Last week, I decided to explore the area in Apopka known as Rock Springs Run. This is a river that leads 8 miles downstream to a marina at the junction of the Wekiva River. You can either paddle the 8 miles to the marina and take advantage of a $10 ride back to the launch point for your car or you can do as I did and paddle halfway down and go back to your origin. I chose to do it that way because I was alone and wasn't sure about leaving my kayak unattended while I was going to and from my car. That was a mistake because its quite difficult paddling upstream and needless to say, I was exhausted when I got back. This is all part of the kayaking experience though and now I know. Do your homework, go all the way and take the ride back. Its a lot easier on the muscles!! I took a few pictures along the way and would like to share them with you. Here ya go!!
I am just leaving the launch area from here. Its very muddy and smelly at this point and I'm hoping things improve once I'm out on the river.
Things do clean up considerably now that I'm on the river, but the foliage is very thick and it makes it difficult to navigate at times. The water also gets very shallow in spots so you have to be careful you don't ground. So far, I'm not too impressed with Rock Springs Run.
I've made it through the foliage now and have entered clear water and I'm also now in the Wekiva Springs State Park.
OK, things are starting to get much better. This is very pretty, quiet and definately the wild. There are birds in the area and turtles, fish and probably gators, but I didn't see them. Most likely, they saw me though.
This place makes you feel as though you're in an old Tarzan movie and you expect Johnny Weismueller to come flying out of the trees at any moment. As you can see, there are lots of downed trees, etc and that makes paddling difficult at times. I was having fun though in spite of the work the river was putting me through.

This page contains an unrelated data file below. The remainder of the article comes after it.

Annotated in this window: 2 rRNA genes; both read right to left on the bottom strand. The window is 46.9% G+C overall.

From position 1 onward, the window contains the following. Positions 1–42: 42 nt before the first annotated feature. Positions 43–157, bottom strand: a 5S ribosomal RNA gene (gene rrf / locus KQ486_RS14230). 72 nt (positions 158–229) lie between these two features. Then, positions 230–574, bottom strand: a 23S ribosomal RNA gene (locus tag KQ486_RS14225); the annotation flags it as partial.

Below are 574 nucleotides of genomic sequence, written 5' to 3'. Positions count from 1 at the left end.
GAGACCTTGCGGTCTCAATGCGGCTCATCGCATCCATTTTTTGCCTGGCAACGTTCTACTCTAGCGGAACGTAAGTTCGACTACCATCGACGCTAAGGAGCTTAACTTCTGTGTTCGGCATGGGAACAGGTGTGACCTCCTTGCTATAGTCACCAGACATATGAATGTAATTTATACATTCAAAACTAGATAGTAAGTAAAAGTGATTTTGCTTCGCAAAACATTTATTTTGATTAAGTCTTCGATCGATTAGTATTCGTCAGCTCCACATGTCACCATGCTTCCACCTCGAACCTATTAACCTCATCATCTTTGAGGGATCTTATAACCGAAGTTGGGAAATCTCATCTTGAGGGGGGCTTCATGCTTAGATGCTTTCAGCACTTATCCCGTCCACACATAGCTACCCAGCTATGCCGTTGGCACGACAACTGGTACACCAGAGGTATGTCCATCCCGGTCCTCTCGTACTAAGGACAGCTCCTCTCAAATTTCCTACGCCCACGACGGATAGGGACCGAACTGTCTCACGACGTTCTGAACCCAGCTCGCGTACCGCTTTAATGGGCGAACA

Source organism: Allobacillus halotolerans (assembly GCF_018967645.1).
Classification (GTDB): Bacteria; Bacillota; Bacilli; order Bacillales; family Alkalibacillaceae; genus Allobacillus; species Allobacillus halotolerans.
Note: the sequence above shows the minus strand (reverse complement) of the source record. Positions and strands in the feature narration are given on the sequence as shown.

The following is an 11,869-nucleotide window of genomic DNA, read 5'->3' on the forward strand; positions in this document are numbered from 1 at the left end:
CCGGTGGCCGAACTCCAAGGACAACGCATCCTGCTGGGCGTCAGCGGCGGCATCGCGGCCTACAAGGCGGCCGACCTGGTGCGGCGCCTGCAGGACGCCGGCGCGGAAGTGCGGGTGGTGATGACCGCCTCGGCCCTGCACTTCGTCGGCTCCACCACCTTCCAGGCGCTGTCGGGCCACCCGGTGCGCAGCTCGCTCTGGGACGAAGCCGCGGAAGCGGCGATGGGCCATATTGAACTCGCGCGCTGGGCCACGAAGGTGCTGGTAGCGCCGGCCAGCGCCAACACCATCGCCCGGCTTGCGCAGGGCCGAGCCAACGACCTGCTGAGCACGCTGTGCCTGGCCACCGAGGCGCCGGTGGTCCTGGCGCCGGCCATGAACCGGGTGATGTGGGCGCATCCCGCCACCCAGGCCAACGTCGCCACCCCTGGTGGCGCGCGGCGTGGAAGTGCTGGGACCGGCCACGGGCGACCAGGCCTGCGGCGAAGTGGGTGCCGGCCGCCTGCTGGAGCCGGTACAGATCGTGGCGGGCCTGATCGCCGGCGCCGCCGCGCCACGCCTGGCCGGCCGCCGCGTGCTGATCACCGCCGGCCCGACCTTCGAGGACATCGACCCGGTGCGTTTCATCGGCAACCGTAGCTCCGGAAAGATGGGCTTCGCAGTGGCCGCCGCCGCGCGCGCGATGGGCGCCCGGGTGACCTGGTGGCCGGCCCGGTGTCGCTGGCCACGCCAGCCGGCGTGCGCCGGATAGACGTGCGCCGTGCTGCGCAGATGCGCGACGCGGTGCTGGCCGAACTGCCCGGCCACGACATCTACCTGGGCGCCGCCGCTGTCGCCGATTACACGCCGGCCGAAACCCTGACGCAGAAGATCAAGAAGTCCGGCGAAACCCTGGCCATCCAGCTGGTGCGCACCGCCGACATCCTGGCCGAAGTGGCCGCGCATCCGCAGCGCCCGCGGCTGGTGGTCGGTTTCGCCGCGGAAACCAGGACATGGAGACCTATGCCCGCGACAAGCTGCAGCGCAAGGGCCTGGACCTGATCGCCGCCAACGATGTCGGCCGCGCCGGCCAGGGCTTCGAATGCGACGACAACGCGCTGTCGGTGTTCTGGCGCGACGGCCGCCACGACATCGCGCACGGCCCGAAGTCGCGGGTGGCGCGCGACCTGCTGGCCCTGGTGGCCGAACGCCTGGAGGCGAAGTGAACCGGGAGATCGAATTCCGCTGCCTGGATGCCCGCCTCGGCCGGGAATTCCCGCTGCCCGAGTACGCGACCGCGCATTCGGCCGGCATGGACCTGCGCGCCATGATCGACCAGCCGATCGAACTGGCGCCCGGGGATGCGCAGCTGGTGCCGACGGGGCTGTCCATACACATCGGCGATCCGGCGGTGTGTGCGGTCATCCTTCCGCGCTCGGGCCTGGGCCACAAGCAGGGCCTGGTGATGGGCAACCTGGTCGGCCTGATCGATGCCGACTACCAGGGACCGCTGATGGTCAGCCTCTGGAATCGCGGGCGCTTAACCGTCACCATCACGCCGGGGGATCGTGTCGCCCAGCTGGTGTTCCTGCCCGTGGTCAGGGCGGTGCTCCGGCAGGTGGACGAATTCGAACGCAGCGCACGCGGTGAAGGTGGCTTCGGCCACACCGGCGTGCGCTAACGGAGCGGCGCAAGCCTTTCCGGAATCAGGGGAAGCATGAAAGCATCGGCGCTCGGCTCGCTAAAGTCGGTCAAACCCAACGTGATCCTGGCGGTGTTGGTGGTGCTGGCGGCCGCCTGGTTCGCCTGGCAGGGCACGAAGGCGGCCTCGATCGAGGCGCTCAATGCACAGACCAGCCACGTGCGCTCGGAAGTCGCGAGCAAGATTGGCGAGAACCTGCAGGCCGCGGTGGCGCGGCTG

I can't tell you how peaceful and quiet it is on a river like this at 10AM when you are the only human on the river and you're gliding along in a kayak. At times, I would stop paddling and listen to the quiet interrupted only by the sound of a bird chirping or a turtle or fish in the water. You have to experience this to know what I mean!
This river is loaded with large turtles. I rode by several and took pictures. Most will wait till you are practically on top of them before they slink back into the water and the bravest of them stay right there as if to say they are not afraid of you. I managed to get a couple of good pictures of them. In this picture, they are resting on the bottom log. I drifted around to the left of the picture and the bravest one waited for me.
Here is the brave one I mentioned. He never moved at all and even looked back at me as if to dare me to come closer.
Here's a Momma Turtle with her little one.
Many of the trees in and on the river present obstacles which are kind of fun to navigate around.
Here's another Momma Turtle with a baby!
I got quite a surprise when I drifted around a bend and found a grown deer staring directly at me and standing not more than 10 feet away. This doe was not at all spooked by my sudden presence and I was more startled than she was. I turned around and came back to get a picture of her, but by that time she had moved back into the brush and was enjoying her breakfast. I could still her plainly through the brush but I'm afraid the camera couldn't see her as well. If you look carefully, you'll see her to the left of the picture. She continued to watch me and also ate without fear. There was another doe with her and that one was equally unafraid. These deer are protected and they apparently have no fear of humans unless you try to approach them. I wish the camera had seen what I saw, but this is as good as I could do for you.